Trump raises the bar in effort to shape US judiciary

America Letter: Appointment of judge with no experience shows importance of issue in election

As coronavirus kept most Americans confined at home this week, the Senate was back in session at the US Capitol. Dismissing the lockdown, Senate majority leader Mitch McConnell summoned the 100-member upper chamber to Washington.

The priority was not coronavirus measures, however, but a series of confirmation hearings.

On Wednesday, 37-year-old Justin Walker appeared before the Senate judiciary committee. The young Kentucky judge has been nominated by president Donald Trump for the US court of appeals for the District of Columbia circuit. The DC court is one of the most powerful in the country. Based in Washington, it hears important cases relating to federal government policy and is seen as a springboard for future supreme court justices.

Walker’s nomination stunned many Democrats.


Prior to his appointment by the Trump administration to a federal district court in Kentucky last October, he had never tried a case. The American Bar Association at the time rated him as "unqualified" for the district court.

What he did have was impeccable academic credentials and political connections.

A former intern for McConnell, he has known the top Senate Republican, a fellow Kentuckian, since he was in high school. Walker clerked for supreme court justice Brett Kavanaugh and his predecessor Anthony Kennedy. During the contentious Kavanaugh confirmation hearings when the nominee was accused of sexual assault, Walker was a vocal defender of Kavanaugh on Fox News.

Kavanaugh and McConnell flew to Louisville, Kentucky to attend Walker's investiture ceremony for his district court appointment in March just as the coronavirus crisis began to shut the country. So too did former White House counsel Don McGahn.

During his brief spell on the bench in Kentucky, Walker has himself made headlines. Last month he allowed a local church to hold a drive-through Easter ceremony in defiance of local lockdown laws, declaring that “an American mayor criminalised the communal celebration of Easter”.

During Wednesday's confirmation hearing, Democrats focused on his lack of courtroom experience. "In his short time on the bench. . . he has not presided over any bench or jury trials. He has written opinions in only 12 total cases," said Californian Democrat Dianne Feinstein. They also noted his previous ideological stances, including his opposition to Obamacare.

Walker is just one of hundreds of judges who have been nominated by Trump and confirmed by the Republican-controlled Senate, since the president took office in 2017.

While most of the attention has focused on the supreme court – two of the nine justices are Trump appointees – the lower courts have also been populated by conservative judges. The Senate has confirmed more than 200 judicial nominees proposed by the president.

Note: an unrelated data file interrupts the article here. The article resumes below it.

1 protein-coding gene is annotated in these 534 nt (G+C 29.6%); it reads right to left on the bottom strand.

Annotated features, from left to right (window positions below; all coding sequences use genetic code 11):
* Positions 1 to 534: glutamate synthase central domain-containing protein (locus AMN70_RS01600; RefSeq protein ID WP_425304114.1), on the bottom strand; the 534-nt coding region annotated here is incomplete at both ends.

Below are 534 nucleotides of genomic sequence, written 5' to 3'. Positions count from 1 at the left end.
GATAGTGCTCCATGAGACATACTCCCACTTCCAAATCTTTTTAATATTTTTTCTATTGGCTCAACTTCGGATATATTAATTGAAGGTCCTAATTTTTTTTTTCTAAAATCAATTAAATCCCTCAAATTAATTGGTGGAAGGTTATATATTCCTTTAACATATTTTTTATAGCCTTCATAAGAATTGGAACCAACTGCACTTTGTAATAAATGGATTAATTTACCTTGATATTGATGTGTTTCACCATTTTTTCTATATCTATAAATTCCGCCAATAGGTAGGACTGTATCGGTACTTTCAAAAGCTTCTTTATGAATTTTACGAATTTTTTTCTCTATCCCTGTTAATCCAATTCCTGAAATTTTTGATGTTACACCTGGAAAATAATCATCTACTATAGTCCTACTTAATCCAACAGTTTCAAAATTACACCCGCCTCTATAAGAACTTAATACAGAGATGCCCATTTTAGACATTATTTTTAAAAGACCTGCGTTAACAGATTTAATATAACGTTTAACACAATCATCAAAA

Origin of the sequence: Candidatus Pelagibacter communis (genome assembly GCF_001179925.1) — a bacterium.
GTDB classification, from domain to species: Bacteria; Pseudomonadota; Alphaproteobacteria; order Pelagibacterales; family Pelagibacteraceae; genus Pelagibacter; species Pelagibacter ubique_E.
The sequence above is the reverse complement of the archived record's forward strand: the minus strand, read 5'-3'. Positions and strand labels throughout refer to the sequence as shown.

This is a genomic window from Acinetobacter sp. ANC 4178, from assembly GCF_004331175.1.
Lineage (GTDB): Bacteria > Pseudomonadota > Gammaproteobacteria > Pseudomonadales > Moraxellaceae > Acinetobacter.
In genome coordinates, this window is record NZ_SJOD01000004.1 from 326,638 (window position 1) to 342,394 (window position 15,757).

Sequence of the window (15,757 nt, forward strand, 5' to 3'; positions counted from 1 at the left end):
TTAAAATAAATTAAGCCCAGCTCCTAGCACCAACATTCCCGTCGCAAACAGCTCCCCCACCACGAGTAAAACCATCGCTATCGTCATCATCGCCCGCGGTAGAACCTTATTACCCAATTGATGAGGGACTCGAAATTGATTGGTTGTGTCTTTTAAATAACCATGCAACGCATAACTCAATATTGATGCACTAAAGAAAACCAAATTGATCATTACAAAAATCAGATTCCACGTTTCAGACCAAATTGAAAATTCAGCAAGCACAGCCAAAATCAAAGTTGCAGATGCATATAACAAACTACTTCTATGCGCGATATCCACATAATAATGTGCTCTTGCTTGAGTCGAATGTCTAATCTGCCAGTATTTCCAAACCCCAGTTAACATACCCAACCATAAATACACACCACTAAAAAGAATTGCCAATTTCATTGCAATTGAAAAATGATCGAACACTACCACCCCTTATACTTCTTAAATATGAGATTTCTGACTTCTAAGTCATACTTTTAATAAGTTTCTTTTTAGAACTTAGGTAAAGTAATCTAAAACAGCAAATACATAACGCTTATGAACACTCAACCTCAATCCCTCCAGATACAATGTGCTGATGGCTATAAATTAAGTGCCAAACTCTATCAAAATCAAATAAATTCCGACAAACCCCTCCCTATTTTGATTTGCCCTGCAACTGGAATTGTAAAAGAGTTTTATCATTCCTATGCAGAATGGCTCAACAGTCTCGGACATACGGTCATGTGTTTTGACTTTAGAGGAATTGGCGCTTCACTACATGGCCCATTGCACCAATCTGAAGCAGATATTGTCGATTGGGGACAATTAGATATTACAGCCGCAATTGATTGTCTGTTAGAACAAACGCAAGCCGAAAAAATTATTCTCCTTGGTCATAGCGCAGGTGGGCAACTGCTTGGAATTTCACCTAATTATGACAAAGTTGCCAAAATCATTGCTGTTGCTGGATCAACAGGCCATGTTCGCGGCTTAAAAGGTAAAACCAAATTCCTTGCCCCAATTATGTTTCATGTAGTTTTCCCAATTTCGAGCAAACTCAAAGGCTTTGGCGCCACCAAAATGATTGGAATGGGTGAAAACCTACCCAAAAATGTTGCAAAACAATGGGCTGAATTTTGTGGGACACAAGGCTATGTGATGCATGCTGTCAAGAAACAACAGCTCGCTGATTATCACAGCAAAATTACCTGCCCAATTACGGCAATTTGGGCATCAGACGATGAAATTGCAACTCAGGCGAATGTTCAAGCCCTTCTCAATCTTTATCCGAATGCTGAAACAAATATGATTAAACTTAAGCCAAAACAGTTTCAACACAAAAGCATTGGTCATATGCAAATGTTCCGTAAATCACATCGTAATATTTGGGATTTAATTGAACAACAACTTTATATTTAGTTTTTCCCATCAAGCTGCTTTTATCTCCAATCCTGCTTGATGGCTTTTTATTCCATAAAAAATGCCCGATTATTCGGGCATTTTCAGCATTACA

Rather than claim any semblance of ideological balance or independence, Trump has seized on his nominees’ conservative credentials as proof that he has delivered on campaign promises.

Speaking as he left Washington for Arizona this week – a potential swing-state in November’s election – Trump boasted of the “beautiful, brand new, conservative, wonderful judges” he has appointed.

Conservative leaning

The steady confirmation of conservative-leaning judges at all judicial levels has been the most tangible outcome of the Trump-McConnell relationship. Though the two men are temperamentally different and the Kentucky Republican shared much of his party’s initial scepticism about Trump, they have worked together for mutually-beneficial results.

For Trump, securing conservative appointments to the bench is vital to his re-election campaign. His team knows that many traditional Republicans held their noses and voted for Trump because of his pledge to appoint conservative judges who would implement anti-abortion rulings.

McConnell for his part sees a conservative-leaning legal system as his defining legacy. At 78 he is facing an election battle for his own seat in November. It is also possible that Republicans will lose their majority in the Senate. As a result, the next six months will be crucial in securing as many judicial appointments as possible.

The hospitalisation this week of Ruth Bader Ginsburg is a reminder of what is at stake in November's election. The 87-year-old is one of four liberal justices on the supreme court, and has suffered several health scares in recent months.

Should Trump secure the opportunity to appoint a third supreme court justice – an exceedingly likely prospect if he secures a second term – the conservative tilt of the court would be assured possibly for decades to come. For many Democrats that is the primary reason why Trump should be voted out of office in November.